The 2019–20 NBA season has set a new bar for midseason award angst.
dew3Jaxson Hayes of the New Orleans Pelicans posted a profanity-laced video after not making the rising stars game. Eric Goodwin, agent of Philadelphia 76ers forward Matisse Thybulle, released an angry statement in response to his client not making that same, irrelevant game. Brooklyn Nets guard Spencer Dinwiddie is cursing in interviews and grumpy over not making the utterly forgettable skills competition. Washington Wizards star Bradley Beal, now recruiting his entire family to bash the voting process, did not make the all-star game despite averaging 27 points per game. This seems to have most fans upset as well. How could somebody who averages 27 points per game not be an all-star?
Most fans are asking how Beal can miss out on the team while somebody like Jayson Tatum makes it, but I argue it is because Tatum plays on a winning team.
Fans seem to have a hard time grasping that line of reasoning, and I think it has to do with a misunderstanding of what exactly I mean by it; I am not punishing Beal for having bad teammates. I am accounting for it.
Despite the perception amongst fans, it is actually easier, not harder, to put up gaudy numbers on a bad team. There are more chances to take pressure off an individual player on a well-coached team like the Celtics, but that is precisely why scoring averages in the high twenties are so hard to achieve on good teams.
A great basketball team requires multiple high level talents, usually two or three all-stars. These players have to play in a way that maximizes each other’s talents in order to play at their highest level. If the whole offense revolved around one player, there would be little difference between its offense and the offense of a bad team. Good players can act as overqualified role players better than bad players can, but there is still a limit on how far a team can go when its offense is built around one player.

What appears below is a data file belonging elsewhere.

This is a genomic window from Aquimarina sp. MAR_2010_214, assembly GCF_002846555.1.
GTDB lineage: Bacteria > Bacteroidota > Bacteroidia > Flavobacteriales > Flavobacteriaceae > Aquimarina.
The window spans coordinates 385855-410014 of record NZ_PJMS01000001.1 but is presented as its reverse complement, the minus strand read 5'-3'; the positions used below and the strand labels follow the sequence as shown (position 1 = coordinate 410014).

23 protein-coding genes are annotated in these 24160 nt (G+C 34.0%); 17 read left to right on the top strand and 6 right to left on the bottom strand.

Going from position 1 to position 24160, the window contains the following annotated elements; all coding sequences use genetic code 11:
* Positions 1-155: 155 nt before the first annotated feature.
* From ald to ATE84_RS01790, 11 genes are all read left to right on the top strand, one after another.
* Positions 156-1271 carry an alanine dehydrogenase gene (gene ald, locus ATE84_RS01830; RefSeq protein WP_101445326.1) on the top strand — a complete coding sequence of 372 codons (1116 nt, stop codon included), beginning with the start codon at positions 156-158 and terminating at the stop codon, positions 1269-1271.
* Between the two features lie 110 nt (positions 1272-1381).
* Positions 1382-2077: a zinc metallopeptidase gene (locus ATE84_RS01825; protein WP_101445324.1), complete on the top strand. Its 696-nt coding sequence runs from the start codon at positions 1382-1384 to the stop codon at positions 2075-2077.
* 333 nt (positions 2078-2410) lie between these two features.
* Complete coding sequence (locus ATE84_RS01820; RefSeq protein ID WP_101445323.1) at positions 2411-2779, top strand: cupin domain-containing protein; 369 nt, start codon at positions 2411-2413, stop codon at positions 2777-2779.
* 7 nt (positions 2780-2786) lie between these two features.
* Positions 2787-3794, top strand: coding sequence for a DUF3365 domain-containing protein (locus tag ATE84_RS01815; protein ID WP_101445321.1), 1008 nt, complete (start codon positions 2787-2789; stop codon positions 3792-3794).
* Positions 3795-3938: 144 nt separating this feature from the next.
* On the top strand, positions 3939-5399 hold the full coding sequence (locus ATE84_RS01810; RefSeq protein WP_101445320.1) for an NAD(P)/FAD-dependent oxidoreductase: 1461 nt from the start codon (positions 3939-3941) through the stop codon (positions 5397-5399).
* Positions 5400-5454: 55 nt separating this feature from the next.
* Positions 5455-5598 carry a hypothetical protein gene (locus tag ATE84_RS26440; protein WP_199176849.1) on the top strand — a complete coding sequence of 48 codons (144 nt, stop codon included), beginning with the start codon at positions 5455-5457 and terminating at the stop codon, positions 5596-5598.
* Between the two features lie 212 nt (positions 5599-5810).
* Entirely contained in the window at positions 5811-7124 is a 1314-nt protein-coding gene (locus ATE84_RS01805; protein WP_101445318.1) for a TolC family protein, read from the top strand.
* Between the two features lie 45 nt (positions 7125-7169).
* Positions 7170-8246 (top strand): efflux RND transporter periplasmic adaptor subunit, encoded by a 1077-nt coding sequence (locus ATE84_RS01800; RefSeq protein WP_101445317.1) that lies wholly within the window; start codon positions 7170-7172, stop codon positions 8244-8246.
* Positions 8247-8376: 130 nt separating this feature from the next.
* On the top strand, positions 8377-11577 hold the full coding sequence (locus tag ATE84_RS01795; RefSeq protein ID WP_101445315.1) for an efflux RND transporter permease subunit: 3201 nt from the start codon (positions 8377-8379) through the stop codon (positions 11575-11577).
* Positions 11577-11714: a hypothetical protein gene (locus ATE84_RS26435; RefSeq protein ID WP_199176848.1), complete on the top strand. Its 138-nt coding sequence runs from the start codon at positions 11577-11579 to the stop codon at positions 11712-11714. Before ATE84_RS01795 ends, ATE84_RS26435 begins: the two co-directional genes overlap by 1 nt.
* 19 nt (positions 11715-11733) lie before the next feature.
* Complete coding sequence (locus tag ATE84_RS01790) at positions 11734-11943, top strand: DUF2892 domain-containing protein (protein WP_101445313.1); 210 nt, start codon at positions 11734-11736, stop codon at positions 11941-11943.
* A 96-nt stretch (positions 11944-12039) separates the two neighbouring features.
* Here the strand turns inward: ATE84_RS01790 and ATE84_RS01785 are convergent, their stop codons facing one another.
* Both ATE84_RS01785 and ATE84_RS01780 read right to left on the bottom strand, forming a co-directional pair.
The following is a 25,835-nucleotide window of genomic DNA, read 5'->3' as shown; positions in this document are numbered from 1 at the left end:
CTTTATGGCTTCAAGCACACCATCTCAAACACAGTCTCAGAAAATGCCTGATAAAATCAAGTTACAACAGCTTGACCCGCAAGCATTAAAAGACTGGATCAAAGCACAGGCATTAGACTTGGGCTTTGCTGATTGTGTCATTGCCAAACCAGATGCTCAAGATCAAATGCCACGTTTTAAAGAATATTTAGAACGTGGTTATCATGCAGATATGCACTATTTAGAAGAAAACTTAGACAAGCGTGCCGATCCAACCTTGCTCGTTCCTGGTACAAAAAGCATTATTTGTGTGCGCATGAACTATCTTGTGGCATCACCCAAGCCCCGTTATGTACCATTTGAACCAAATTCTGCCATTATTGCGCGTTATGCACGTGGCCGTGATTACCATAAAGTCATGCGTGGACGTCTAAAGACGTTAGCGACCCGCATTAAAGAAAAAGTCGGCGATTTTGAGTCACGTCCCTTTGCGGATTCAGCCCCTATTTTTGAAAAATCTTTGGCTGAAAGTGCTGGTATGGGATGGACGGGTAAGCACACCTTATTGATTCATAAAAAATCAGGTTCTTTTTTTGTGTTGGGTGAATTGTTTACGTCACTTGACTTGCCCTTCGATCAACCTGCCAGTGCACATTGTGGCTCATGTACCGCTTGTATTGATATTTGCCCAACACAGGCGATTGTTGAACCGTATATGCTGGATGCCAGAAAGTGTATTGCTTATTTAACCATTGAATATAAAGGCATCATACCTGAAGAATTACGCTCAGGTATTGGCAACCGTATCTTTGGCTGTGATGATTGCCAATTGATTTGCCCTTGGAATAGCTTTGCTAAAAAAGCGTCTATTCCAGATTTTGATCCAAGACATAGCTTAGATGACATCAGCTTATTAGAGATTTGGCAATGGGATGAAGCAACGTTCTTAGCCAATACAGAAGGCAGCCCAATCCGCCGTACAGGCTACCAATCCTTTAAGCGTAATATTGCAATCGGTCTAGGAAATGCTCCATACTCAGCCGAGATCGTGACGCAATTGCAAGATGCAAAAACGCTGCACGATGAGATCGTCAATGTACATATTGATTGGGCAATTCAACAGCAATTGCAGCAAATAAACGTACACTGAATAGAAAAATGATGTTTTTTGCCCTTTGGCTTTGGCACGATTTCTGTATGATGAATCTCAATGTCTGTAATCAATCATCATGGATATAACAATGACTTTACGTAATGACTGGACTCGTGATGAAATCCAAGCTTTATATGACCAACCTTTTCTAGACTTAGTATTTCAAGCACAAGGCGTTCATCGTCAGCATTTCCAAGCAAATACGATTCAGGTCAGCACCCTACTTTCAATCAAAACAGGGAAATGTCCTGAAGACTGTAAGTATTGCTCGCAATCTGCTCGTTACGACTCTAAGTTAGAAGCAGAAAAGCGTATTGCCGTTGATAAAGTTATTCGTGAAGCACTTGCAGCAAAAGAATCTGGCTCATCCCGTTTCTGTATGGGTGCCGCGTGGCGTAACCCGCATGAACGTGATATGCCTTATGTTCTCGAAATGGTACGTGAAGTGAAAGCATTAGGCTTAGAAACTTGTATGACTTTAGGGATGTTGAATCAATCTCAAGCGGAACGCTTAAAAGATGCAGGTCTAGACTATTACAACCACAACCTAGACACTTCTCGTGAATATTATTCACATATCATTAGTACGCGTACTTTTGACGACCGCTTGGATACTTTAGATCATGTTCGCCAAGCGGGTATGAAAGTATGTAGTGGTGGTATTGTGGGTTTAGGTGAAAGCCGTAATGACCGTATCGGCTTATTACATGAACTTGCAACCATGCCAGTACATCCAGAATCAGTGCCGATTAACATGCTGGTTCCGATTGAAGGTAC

There is a historical example of this phenomena. In 1992, the Philadelphia 76ers traded Charles Barkley to the Phoenix Suns. Two years earlier, in the 1990-91 season, Barkley averaged over 27 points per game as the lone star on a solid Sixers team and finished fourth in MVP voting that season. In his first season in Phoenix, he scored about two points less per night, but he won the MVP award. Though Barkley’s scoring average dropped, voters decided he played markedly better than two seasons prior. The Suns had the best record in the NBA and made the Finals that season.
Similar to Barkley, Jayson Tatum plays with other players who can take control of the offense—Kemba Walker, Jaylen Brown, Gordon Hayward, and Marcus Smart. He could easily average more points if the offense ran solely through him, but then the Celtics would look more like the Wizards.
Defense is also important. The Wizards have an abysmal defense, and Beal is part of the problem on that end. The Celtics have a great defense, and Tatum is a key reason why.
This also brings me to another problem I have with these awards. Kemba Walker is the Celtics’ best player and was rewarded accordingly with a starting spot on the all-star team, but the biggest reason why the Celtics are winning is not because of Kemba Walker. They are winning because they have three two-way wings in Tatum, Brown, and Smart, who lock things down on defense. But it is hard to account for this three-headed monster when the award is centered around the individual. Trae Young, another all-star starter, is a better player than Marcus Smart in a vacuum, but if I am trying to assemble a championship team, I would rather have somebody like Smart.
Tatum earned a spot on the team because of his ability to defend, coupled with the way he can prop up mediocre lineups as the lone star on the court. This honor is well deserved. Brown, unfortunately, is not as lucky, but he told NESN he is not discouraged.
“It is what it is… [Just] keep working and getting ready for the playoffs. Thats the stage you want to be on,” Brown said.
I’ll take that player on my team any day.